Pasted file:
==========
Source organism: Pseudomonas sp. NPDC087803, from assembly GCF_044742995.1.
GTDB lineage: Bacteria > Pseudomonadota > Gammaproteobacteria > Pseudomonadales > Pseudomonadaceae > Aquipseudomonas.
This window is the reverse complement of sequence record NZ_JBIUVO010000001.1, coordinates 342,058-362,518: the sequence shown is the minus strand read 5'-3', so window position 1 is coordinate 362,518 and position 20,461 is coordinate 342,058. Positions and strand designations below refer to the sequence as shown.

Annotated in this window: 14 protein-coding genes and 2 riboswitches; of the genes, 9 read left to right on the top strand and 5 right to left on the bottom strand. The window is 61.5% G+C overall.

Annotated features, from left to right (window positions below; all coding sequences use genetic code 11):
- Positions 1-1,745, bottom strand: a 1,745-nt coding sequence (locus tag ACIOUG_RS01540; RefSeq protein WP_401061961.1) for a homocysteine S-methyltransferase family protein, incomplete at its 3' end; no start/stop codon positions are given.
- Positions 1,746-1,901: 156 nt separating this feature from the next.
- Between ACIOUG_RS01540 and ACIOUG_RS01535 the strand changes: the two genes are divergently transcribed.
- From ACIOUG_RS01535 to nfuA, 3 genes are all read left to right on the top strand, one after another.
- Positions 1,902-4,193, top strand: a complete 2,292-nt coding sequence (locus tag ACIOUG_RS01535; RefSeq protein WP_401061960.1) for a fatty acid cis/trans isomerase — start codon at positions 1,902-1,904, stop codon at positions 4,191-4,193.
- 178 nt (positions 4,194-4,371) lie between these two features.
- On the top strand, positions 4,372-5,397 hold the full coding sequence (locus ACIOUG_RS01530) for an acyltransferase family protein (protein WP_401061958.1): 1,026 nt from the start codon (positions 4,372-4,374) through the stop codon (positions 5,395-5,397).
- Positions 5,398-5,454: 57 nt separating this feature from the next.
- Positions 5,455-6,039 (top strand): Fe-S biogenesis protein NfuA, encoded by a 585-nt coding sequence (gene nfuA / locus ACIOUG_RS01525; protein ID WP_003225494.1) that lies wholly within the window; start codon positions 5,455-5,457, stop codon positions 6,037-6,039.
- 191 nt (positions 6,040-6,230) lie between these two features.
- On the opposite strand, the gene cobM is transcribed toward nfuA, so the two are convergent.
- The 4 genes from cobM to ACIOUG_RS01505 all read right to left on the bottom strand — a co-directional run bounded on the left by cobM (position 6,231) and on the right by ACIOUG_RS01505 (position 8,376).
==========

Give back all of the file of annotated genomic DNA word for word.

Source organism: Pseudomonas sp. NPDC087803, from assembly GCF_044742995.1.
GTDB lineage: Bacteria > Pseudomonadota > Gammaproteobacteria > Pseudomonadales > Pseudomonadaceae > Aquipseudomonas.
This window is the reverse complement of sequence record NZ_JBIUVO010000001.1, coordinates 342,058-362,518: the sequence shown is the minus strand read 5'-3', so window position 1 is coordinate 362,518 and position 20,461 is coordinate 342,058. Positions and strand designations below refer to the sequence as shown.

Annotated in this window: 14 protein-coding genes and 2 riboswitches; of the genes, 9 read left to right on the top strand and 5 right to left on the bottom strand. The window is 61.5% G+C overall.

Annotated features, from left to right (window positions below; all coding sequences use genetic code 11):
- Positions 1-1,745, bottom strand: a 1,745-nt coding sequence (locus tag ACIOUG_RS01540; RefSeq protein WP_401061961.1) for a homocysteine S-methyltransferase family protein, incomplete at its 3' end; no start/stop codon positions are given.
- Positions 1,746-1,901: 156 nt separating this feature from the next.
- Between ACIOUG_RS01540 and ACIOUG_RS01535 the strand changes: the two genes are divergently transcribed.
- From ACIOUG_RS01535 to nfuA, 3 genes are all read left to right on the top strand, one after another.
- Positions 1,902-4,193, top strand: a complete 2,292-nt coding sequence (locus tag ACIOUG_RS01535; RefSeq protein WP_401061960.1) for a fatty acid cis/trans isomerase — start codon at positions 1,902-1,904, stop codon at positions 4,191-4,193.
- 178 nt (positions 4,194-4,371) lie between these two features.
- On the top strand, positions 4,372-5,397 hold the full coding sequence (locus ACIOUG_RS01530) for an acyltransferase family protein (protein WP_401061958.1): 1,026 nt from the start codon (positions 4,372-4,374) through the stop codon (positions 5,395-5,397).
- Positions 5,398-5,454: 57 nt separating this feature from the next.
- Positions 5,455-6,039 (top strand): Fe-S biogenesis protein NfuA, encoded by a 585-nt coding sequence (gene nfuA / locus ACIOUG_RS01525; protein ID WP_003225494.1) that lies wholly within the window; start codon positions 5,455-5,457, stop codon positions 6,037-6,039.
- 191 nt (positions 6,040-6,230) lie between these two features.
- On the opposite strand, the gene cobM is transcribed toward nfuA, so the two are convergent.
- The 4 genes from cobM to ACIOUG_RS01505 all read right to left on the bottom strand — a co-directional run bounded on the left by cobM (position 6,231) and on the right by ACIOUG_RS01505 (position 8,376).